View of Millennium Santa Monica from Colorado Avenue.

Folonis Architects Strategizes To Make Multifamily Housing More Humane

On the site of a former trailer park, the Santa Monica-based firm breaks through Southern California’s stale, pro-forma multifamily housing models to unlock views, public space, sustainability, and elegance.

Santa Monica, a coastal California city best recognized for its pier, promenade, and beautiful beaches, is also known for its single family homes, be they by Frank Gehry or otherwise. But it is primarily a city of renters, who make up 60 percent of the population. And like the rest of Los Angeles County, it faces a housing shortage. With a state mandate to build 8,800 new housing units by 2028, the city is pushing to accelerate approvals and streamline development. Such increasing pressure often results in the kind of monolithic stucco boxes that dot many of its urban landscapes. 

You have to think about the people living there. Make it nice and spacious and open.” 

Michael Folonis

So when architect Michael Folonis was commissioned to design the Millennium Santa Monica mixed-use complex, sited in a once-industrial areas just east of Downtown Santa Monica, he assiduously avoided duplicating the indistinguishable apartment complexes found throughout the L.A. region. When another firm failed to get design approval from the city’s Architectural Review Board, the developer Dinerstein Cos. commissioned Folonis’ firm to scrap the prior plan and begin anew. 

Located on the site of the former Village Trailer Park—a handful of mobile units still remain on a corner of the property–the project is a five-story, 362-unit complex that includes 38 deed-restricted affordable housing units. (Affordable units in Santa Monica are designated for extremely low to moderate income levels via a complex calculation for a correlating maximum allowable rent. The qualifying income levels and maximum allowable rents differ by the number of people in a household and the year in which a project received planning approval.) The interconnected buildings feature a mix of studios, one-, and two-bedroom apartments ranging from about $3,000 per month for a studio to over $ 6,500 for a three-bedroom, 2-bath unit. The south section includes four three-bedroom units for families that incorporate protected common areas for kids. 

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View from street
Fissures between the buildings carve out space for courtyards, landscaping, and view. Pennsylvania Avenue has been re-paved to blend with the development’s public spaces.

The complex consists of four interlocking elements, with indentations in the facade that allow each unit to have ample windows and a terrace. A variety of outdoor spaces filling fissures created between, beneath, and on top of the buildings provide seating, shade, and opportunities for socializing with guests or neighbors. Most amenities sit above street level, including the pool, clubhouse, and gym.

Varying roof heights and modulated massing create what Folonis calls a “permeable street facade,” and it’s a welcome departure from the many developments that utilize every permissible inch of space on a lot. Sustainable features such as building fenestration that responds to solar orientation, rooftop PV panels, low-flow fixtures, and drought-tolerant plantings mean the building has received a LEED Platinum rating—a rarity in multifamily housing.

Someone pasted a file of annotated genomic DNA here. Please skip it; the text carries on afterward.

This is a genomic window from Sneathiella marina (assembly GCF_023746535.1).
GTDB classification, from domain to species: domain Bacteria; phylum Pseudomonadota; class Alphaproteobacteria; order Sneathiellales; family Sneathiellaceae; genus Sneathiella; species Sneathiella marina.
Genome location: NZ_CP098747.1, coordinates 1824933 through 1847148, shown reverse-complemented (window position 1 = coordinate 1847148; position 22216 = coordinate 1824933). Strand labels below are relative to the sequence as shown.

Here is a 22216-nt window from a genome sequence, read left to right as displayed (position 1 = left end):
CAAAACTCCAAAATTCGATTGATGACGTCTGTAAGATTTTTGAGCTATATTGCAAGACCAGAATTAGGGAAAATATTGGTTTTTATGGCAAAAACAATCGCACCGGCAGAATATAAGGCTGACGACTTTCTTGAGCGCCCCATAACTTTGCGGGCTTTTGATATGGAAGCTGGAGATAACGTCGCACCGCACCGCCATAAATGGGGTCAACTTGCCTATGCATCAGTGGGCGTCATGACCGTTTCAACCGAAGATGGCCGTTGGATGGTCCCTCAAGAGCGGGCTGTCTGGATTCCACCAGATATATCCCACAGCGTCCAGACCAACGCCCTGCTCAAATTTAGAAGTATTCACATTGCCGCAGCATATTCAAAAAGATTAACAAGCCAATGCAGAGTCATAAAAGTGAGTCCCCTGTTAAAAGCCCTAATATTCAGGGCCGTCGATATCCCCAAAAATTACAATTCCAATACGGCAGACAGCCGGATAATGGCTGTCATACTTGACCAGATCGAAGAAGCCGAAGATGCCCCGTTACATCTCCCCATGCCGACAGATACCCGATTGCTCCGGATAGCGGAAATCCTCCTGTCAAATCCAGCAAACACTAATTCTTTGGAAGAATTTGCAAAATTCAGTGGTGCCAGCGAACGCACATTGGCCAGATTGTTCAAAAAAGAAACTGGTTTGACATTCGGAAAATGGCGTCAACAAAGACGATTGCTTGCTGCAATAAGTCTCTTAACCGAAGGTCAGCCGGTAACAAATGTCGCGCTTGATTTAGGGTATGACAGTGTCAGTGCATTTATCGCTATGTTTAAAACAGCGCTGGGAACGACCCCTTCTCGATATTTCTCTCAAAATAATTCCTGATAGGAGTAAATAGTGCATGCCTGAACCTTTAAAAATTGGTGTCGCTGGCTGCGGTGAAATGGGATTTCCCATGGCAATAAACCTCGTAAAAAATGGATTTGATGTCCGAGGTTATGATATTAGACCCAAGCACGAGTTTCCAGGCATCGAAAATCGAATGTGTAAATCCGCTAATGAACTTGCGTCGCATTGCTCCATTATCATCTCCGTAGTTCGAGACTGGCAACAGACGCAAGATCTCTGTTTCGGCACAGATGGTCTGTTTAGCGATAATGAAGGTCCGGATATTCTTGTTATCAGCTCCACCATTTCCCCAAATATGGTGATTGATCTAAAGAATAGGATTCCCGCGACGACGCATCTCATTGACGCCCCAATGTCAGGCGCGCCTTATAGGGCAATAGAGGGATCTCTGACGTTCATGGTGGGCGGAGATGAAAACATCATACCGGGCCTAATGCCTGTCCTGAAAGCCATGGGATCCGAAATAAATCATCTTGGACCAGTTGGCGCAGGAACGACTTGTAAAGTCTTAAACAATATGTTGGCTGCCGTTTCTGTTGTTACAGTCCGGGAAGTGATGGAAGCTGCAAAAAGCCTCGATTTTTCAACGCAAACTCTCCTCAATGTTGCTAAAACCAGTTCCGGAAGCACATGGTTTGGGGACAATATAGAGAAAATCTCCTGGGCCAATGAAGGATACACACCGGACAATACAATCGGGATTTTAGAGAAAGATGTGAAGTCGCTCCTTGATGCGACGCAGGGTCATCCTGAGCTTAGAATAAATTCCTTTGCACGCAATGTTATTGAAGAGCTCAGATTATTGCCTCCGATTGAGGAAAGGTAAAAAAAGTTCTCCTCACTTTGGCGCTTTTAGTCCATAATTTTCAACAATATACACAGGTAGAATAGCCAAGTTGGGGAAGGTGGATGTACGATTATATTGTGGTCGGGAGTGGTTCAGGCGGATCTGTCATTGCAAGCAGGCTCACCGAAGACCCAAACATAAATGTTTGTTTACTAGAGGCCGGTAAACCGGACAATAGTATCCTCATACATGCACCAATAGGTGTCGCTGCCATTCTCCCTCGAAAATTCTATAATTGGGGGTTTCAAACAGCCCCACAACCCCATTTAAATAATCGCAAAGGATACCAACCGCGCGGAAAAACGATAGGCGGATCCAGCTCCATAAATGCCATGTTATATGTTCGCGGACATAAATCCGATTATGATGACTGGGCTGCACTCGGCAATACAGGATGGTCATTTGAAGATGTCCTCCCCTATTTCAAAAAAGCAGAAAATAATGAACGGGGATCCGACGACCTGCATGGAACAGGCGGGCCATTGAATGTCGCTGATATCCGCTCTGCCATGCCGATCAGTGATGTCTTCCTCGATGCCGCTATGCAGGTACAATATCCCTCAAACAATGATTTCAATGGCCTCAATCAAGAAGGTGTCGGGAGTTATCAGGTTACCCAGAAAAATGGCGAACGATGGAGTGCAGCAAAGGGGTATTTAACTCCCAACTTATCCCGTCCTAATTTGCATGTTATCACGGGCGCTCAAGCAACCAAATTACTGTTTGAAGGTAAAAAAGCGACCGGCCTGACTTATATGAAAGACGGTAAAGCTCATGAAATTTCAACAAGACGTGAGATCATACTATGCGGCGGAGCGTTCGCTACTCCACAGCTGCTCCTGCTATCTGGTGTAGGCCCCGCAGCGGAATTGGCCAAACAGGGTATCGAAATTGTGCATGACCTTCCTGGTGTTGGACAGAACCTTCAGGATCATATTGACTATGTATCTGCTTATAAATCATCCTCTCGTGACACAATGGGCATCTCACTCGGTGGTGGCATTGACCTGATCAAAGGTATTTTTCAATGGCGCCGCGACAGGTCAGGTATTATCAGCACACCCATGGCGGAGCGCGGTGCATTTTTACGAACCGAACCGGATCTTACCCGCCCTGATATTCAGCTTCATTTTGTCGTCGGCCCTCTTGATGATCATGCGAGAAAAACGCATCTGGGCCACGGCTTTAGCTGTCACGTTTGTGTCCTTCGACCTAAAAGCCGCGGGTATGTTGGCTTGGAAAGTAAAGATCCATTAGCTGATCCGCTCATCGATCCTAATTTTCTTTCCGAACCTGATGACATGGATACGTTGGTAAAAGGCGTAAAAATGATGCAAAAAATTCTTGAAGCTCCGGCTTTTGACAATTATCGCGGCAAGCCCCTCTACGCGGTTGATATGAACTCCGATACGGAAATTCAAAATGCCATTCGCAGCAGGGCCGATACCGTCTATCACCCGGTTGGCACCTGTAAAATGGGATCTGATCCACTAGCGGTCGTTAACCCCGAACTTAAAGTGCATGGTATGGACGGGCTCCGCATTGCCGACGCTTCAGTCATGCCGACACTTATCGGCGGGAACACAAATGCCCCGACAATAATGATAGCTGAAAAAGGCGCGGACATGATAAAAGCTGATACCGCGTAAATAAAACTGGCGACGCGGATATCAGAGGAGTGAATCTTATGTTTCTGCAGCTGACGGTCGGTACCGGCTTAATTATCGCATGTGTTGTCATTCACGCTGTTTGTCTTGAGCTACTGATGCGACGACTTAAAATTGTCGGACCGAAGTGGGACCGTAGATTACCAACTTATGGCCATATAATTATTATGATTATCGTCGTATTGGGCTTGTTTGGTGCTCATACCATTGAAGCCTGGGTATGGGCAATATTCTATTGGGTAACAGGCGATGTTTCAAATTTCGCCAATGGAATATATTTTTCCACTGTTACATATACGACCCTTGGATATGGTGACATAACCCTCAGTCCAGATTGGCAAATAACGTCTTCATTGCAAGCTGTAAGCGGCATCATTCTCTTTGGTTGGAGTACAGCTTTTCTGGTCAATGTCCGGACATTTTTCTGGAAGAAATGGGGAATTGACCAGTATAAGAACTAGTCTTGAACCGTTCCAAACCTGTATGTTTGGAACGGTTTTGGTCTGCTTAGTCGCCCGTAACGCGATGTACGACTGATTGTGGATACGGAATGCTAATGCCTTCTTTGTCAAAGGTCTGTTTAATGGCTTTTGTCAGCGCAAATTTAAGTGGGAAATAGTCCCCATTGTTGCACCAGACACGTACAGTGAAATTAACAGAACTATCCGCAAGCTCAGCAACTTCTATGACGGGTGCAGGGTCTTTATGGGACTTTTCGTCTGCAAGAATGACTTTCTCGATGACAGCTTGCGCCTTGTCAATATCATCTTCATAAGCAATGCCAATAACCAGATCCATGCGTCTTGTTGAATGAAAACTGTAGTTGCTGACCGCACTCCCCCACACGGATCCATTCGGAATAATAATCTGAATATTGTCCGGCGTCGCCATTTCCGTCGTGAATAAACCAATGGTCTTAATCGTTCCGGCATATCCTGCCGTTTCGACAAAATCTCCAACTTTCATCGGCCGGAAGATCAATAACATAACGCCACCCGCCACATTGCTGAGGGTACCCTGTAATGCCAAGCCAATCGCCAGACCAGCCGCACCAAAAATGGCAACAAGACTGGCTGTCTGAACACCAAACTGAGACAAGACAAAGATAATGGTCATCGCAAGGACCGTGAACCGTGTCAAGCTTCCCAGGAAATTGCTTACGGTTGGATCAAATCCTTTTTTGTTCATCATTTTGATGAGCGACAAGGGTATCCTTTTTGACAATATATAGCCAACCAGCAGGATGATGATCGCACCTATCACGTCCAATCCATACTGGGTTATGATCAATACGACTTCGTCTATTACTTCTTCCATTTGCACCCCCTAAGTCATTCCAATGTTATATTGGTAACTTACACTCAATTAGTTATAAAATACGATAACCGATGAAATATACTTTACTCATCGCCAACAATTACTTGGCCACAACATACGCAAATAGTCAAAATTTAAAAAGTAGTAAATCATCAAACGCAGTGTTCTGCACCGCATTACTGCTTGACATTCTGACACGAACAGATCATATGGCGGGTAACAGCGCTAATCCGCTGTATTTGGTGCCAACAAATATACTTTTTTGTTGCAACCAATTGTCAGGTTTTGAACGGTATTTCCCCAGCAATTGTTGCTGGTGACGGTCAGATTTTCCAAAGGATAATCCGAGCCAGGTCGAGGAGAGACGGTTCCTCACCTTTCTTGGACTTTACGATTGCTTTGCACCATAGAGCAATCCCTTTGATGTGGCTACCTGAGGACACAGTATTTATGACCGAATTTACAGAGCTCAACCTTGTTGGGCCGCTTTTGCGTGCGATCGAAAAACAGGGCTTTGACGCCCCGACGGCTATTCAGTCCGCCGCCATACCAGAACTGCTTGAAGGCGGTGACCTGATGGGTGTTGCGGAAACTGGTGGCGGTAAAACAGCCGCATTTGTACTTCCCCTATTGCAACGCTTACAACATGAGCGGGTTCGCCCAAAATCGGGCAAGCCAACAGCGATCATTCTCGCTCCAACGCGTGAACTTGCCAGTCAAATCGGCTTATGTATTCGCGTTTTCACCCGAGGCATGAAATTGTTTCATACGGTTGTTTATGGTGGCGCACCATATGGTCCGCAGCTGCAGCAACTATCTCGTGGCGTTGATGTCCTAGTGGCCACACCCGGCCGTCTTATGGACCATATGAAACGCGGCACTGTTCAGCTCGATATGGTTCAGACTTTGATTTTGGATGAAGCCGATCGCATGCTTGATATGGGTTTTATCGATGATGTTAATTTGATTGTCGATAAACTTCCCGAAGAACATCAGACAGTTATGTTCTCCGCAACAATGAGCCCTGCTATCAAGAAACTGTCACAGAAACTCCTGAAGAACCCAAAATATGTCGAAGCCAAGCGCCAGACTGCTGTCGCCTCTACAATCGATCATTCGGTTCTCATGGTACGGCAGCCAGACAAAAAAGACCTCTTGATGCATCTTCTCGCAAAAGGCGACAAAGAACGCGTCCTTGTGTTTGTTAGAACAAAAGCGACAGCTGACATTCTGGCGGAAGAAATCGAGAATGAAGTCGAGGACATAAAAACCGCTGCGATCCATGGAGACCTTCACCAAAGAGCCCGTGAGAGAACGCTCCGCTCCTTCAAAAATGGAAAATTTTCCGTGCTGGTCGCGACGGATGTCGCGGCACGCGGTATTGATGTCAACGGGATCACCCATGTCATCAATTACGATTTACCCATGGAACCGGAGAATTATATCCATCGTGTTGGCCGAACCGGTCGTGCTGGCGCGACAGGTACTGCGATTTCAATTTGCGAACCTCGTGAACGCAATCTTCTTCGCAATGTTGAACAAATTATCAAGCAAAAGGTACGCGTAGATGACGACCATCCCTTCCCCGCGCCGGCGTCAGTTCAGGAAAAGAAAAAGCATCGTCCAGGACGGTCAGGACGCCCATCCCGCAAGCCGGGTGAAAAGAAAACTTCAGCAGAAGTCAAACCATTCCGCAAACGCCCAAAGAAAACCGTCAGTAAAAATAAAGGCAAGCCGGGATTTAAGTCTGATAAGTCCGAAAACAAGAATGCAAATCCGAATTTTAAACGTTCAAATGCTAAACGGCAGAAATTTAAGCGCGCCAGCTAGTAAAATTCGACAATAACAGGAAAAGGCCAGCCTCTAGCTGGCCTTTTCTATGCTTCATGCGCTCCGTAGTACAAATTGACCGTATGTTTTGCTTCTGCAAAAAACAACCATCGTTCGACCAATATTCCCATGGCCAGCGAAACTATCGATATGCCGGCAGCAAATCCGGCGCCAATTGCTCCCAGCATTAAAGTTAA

Several public spaces have been inserted beneath raised structures.

Tenants are treated to natural light and ventilation in every unit, taking advantage of the cool breezes blowing in from the Pacific ocean. “Natural light and ventilation is high on the priority list of livability and tenant comfort,” says Folonis. “Over half of the units have light and ventilation from both sides.” Every unit has its own deck as well. Materials used in the project are relatively limited, including board form concrete and stucco, enlivened by a restrained color palette of white, gray, and yellow. 

The landscaping features drought-tolerant plants, below-grade drop irrigation and gray water reuse in an attempt to reduce water consumption. Multiple courtyards and open-air rooftop lounges offer residents the opportunity to socialize in communal spaces. Many of the courtyards are outfitted with grills and fire pits, giving residents some of the amenities typically only available to single family homeowners.  

Each unit has its own covered balcony, while floors have shared public outdoors spaces.

The ground floor contains 25,000 square feet of commercial space. While the intention was for the retail to be geared towards neighborhood essentials such as grocery stores or dry cleaners, the areas are unoccupied to date. The (hopefully temporary) lack of an active street front is a shame, because the complex is relatively open and accessible to the neighborhood, a mix of smaller apartment buildings, single family homes and even industrial spaces. 

Folonis was able to convince the developer that the loss of a few residential units was worth it to design a complex that offered more communal space, potentially lowered turnover, and improved the quality of life for tenants. “You don’t have a lot of leeway,” he explains. “But you have to think about the people living there. Make it nice and spacious and open.” 

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